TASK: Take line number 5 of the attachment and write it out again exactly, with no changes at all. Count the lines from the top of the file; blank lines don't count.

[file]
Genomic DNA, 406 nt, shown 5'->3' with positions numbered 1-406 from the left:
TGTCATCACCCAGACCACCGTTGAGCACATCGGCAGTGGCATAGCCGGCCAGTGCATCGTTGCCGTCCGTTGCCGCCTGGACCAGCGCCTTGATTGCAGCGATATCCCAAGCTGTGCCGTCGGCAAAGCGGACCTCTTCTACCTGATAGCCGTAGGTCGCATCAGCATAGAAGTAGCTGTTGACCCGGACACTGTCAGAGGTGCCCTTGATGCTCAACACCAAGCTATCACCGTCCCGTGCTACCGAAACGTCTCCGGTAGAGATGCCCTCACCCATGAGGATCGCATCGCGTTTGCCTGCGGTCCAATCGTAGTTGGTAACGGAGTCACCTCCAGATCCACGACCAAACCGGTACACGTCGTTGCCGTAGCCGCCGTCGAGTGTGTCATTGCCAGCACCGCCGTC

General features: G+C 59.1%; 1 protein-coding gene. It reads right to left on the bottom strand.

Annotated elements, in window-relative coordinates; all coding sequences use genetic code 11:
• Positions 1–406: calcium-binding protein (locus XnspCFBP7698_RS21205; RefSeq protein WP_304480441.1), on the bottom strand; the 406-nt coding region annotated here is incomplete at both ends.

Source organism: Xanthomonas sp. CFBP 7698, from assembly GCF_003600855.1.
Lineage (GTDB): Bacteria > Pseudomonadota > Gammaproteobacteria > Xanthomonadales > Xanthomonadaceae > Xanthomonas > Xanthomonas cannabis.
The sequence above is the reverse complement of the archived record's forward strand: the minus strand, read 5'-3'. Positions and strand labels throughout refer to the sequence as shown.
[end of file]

• Positions 1–406: calcium-binding protein (locus XnspCFBP7698_RS21205; RefSeq protein WP_304480441.1), on the bottom strand; the 406-nt coding region annotated here is incomplete at both ends.